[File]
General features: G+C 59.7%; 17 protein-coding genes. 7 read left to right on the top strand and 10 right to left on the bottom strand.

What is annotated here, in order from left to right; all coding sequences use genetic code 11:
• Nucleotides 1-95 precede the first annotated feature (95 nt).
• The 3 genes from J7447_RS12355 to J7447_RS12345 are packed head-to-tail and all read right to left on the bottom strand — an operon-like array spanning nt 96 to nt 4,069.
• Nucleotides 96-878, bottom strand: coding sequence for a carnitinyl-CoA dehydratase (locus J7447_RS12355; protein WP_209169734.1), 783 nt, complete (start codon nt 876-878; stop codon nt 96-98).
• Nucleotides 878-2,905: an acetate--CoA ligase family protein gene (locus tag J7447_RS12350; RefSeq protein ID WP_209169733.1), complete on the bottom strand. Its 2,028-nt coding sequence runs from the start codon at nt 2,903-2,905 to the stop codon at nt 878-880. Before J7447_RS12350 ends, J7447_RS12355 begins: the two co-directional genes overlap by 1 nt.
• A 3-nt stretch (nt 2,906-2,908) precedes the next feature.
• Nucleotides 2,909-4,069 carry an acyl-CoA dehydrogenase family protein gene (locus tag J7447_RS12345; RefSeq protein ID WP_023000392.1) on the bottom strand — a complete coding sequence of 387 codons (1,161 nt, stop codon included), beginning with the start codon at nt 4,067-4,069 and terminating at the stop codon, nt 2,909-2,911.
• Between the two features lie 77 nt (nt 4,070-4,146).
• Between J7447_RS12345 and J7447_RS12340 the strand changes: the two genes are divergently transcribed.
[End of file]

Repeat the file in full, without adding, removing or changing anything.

General features: G+C 59.7%; 17 protein-coding genes. 7 read left to right on the top strand and 10 right to left on the bottom strand.

What is annotated here, in order from left to right; all coding sequences use genetic code 11:
• Nucleotides 1-95 precede the first annotated feature (95 nt).
• The 3 genes from J7447_RS12355 to J7447_RS12345 are packed head-to-tail and all read right to left on the bottom strand — an operon-like array spanning nt 96 to nt 4,069.
• Nucleotides 96-878, bottom strand: coding sequence for a carnitinyl-CoA dehydratase (locus J7447_RS12355; protein WP_209169734.1), 783 nt, complete (start codon nt 876-878; stop codon nt 96-98).
• Nucleotides 878-2,905: an acetate--CoA ligase family protein gene (locus tag J7447_RS12350; RefSeq protein ID WP_209169733.1), complete on the bottom strand. Its 2,028-nt coding sequence runs from the start codon at nt 2,903-2,905 to the stop codon at nt 878-880. Before J7447_RS12350 ends, J7447_RS12355 begins: the two co-directional genes overlap by 1 nt.
• A 3-nt stretch (nt 2,906-2,908) precedes the next feature.
• Nucleotides 2,909-4,069 carry an acyl-CoA dehydrogenase family protein gene (locus tag J7447_RS12345; RefSeq protein ID WP_023000392.1) on the bottom strand — a complete coding sequence of 387 codons (1,161 nt, stop codon included), beginning with the start codon at nt 4,067-4,069 and terminating at the stop codon, nt 2,909-2,911.
• Between the two features lie 77 nt (nt 4,070-4,146).
• Between J7447_RS12345 and J7447_RS12340 the strand changes: the two genes are divergently transcribed.